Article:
Your coffeemaker been hacked [yet]?

With the name Smarter, you might expect a network-connected kitchen appliance maker to be, well, smarter than companies selling conventional appliances. But in the case of the Smarter’s Internet-of-things coffee maker, you’d be wrong…

Security problems with Smarter products first came to light in 2015, when researchers at London-based security firm Pen Test partners found that they could recover a Wi-Fi encryption key used in the first version of the Smarter iKettle. The same researchers found that version 2 of the iKettle and the then-current version of the Smarter coffee maker had additional problems, including no firmware signing and no trusted enclave inside the ESP8266, the chipset that formed the brains of the devices. The result: the researchers showed a hacker could probably replace the factory firmware with a malicious one. The researcher EvilSocket also performed a complete reverse engineering of the device protocol, allowing reomote control of the device.

As a thought experiment, Martin Hron, a researcher at security company Avast, reverse engineered one of the older coffee makers to see what kinds of hacks he could do with it. After just a week of effort, the unqualified answer was: quite a lot. Specifically, he could trigger the coffee maker to turn on the burner, dispense water, spin the bean grinder, and display a ransom message, all while beeping repeatedly. Oh, and by the way, the only way to stop the chaos was to unplug the power cord…

The cautionary tale moves on and offers humor, corrective suggestions…and not a boatload of hope for up-to-date standards. Generally, firmware updates stop in a few years…even though beaucoup electronic products work for many more. As they should.

The NSA wants to monitor your pacemaker — bet that makes you feel safe and secure!

The NSA is interested in collecting information from pacemakers and other biomedical devices for national security purposes, according to The Intercept. Richard Ledgett, the agency’s deputy director, reportedly said at a conference…that, “We’re looking at it sort of theoretically from a research point of view right now.”

That suggests this isn’t something the NSA is actively doing; and if it did have the ability, Ledgett indicates that it wouldn’t exactly be a core source of information. “Maybe a niche kind of thing … a tool in the toolbox,” he said, according to The Intercept.

Still, it’s both wild and disconcerting to think that something as critical as a pacemaker could be monitored by a hacker. The NSA doesn’t plan to stop at that, either. Perhaps less surprising is Ledgett’s broader suggestion that the NSA is interested in using information from any internet-connected device.

National Intelligence director James Clapper indicated as much back in February, as The Intercept points out. The Guardian reports Clapper saying, “In the future, intelligence services might use the [Internet of Things] for identification, surveillance, monitoring, location tracking, and targeting for recruitment, or to gain access to networks or user credentials.” Though he’s stating it here as a hypothetical, it’s not hard to imagine that the NSA views the addition of connectivity to more and more devices — be it a fridge or a pacemaker — as valuable.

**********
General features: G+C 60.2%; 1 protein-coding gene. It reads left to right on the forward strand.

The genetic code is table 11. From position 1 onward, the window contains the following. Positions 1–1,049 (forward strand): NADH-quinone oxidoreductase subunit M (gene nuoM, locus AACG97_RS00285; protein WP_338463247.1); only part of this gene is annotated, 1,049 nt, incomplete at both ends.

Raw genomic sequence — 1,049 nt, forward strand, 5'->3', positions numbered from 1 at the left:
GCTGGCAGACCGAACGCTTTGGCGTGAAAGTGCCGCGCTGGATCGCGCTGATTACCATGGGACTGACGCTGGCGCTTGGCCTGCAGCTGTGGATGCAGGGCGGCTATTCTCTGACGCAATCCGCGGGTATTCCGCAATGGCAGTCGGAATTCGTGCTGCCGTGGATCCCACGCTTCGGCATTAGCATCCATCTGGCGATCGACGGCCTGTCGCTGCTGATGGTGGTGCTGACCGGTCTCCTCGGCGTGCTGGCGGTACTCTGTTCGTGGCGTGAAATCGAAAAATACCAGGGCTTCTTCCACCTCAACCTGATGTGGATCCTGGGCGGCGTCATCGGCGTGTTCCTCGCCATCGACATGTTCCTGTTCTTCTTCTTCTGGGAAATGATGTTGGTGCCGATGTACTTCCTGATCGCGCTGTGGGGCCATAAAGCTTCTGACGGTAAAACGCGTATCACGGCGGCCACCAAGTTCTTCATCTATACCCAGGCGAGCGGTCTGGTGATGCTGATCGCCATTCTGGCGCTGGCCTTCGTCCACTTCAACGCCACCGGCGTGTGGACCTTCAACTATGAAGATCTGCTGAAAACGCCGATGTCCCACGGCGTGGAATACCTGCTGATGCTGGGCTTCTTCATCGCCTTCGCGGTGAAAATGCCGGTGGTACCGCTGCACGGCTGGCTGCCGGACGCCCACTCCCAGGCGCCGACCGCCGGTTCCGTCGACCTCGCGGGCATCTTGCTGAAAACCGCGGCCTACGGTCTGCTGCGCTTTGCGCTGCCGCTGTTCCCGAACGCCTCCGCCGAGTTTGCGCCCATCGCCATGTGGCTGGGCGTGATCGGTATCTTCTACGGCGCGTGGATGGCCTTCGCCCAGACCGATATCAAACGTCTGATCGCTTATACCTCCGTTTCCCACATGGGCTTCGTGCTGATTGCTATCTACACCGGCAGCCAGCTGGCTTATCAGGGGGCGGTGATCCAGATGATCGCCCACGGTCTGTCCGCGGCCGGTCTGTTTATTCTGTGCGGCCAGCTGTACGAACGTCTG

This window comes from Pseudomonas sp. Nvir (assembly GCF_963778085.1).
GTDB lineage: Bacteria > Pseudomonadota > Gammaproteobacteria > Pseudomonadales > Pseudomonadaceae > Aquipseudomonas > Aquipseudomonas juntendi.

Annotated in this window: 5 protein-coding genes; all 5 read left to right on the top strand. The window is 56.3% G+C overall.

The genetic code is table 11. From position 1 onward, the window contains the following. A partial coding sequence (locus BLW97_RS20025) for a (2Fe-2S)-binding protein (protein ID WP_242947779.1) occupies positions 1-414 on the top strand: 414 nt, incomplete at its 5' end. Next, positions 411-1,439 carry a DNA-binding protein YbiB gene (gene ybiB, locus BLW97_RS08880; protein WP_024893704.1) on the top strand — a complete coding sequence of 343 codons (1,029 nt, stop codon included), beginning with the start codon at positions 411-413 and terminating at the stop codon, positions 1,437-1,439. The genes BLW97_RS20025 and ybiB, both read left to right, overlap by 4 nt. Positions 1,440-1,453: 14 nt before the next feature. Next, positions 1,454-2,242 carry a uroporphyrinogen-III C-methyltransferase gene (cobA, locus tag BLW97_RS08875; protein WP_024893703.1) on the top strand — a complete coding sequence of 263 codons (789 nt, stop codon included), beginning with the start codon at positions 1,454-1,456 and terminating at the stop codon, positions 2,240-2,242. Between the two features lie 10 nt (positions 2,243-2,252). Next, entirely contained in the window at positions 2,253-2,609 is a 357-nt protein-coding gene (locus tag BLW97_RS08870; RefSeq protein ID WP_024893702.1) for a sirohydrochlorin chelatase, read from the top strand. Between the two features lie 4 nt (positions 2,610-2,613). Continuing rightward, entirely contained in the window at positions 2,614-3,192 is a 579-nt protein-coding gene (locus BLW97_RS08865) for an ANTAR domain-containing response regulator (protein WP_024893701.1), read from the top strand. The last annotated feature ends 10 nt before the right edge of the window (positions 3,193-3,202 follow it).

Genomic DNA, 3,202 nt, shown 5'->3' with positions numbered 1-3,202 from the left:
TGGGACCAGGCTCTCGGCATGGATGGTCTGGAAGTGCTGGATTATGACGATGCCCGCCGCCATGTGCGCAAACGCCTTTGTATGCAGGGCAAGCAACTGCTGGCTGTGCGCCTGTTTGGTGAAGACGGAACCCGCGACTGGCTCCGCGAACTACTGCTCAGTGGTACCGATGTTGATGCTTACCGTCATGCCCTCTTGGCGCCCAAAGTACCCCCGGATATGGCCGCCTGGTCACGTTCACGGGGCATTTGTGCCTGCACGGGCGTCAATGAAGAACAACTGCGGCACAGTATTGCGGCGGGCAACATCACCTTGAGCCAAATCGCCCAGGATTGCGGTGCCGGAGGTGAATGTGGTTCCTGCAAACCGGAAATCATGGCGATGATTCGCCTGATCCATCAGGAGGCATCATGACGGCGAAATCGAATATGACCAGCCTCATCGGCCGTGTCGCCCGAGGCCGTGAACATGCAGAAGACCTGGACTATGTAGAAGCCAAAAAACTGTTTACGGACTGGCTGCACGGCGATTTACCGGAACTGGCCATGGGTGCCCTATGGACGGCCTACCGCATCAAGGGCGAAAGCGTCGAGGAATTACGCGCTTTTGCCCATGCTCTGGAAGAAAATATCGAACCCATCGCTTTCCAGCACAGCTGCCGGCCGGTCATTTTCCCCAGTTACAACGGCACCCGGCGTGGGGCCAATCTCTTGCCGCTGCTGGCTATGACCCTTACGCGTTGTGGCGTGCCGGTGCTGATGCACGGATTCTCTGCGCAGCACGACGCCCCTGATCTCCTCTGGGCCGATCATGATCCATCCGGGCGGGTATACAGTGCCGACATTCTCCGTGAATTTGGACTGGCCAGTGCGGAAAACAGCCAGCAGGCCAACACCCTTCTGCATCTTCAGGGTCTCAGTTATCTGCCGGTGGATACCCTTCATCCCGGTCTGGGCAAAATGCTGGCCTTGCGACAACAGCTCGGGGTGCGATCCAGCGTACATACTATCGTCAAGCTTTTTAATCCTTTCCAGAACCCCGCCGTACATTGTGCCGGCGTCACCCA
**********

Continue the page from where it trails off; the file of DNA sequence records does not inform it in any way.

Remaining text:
The Intercept is becoming more and more a valuable source for anyone concerned with questions of individual liberty and privacy in a connected world.

Our government and the alphabetized creeps on the snoop payroll – really hate it.

Do you have a zombie refrigerator?

zombie fridge

A fridge has been discovered sending out spam after a web attack managed to compromise smart gadgets…The fridge was one of more than 100,000 devices used to take part in the spam campaign.

Uncovered by security firm Proofpoint the attack compromised computers, home routers, media PCs and smart TV sets.

The attack is believed to be one of the first to exploit the lax security on devices that are part of the “internet of things”.

The spam attack took place between 23 December 2013 and 6 January this year, said Proofpoint… In total, it said, about 750,000 messages were sent as part of the junk mail campaign. The emails were routed through the compromised gadgets.

About 25% of the messages seen by Proofpoint researchers did not pass through laptops, desktops or smartphones, it said…instead, the malware managed to get itself installed on other smart devices such as kitchen appliances, the home media systems on which people store copied DVDs and web-connected televisions…

The results spoke for themselves when the addresses responded with explicit identification, including well-known, often graphically branded interfaces, file structures, and content,” David Knight told the BBC.

Mr Knight speculated that the malware that allowed spam to be sent from these devices was able to install itself because many of the gadgets were poorly configured or used default passwords that left them exposed.

Hilarious. Manufacturers of many of these devices are firms already part of geek technology. They’re run by people who should know better and either don’t care or simply presume criminal hackers are dumber than they are.

Many of these devices are unable to be user-updated – you have to rely upon the good intentions, sensible action taken by manufacturers. I’m not holding my breath waiting for that to happen, soon.

My household wifi systems route to the Internet via a pretty good firewall. My smart devices – including TV – are protected with NSA-level passwords and that’s about as far as I can take self-defense at the moment. Core responsibility lies with designers building-in appropriate barriers to script kiddies and their thug cousins – or they will begin to lose sales to manufacturers who will.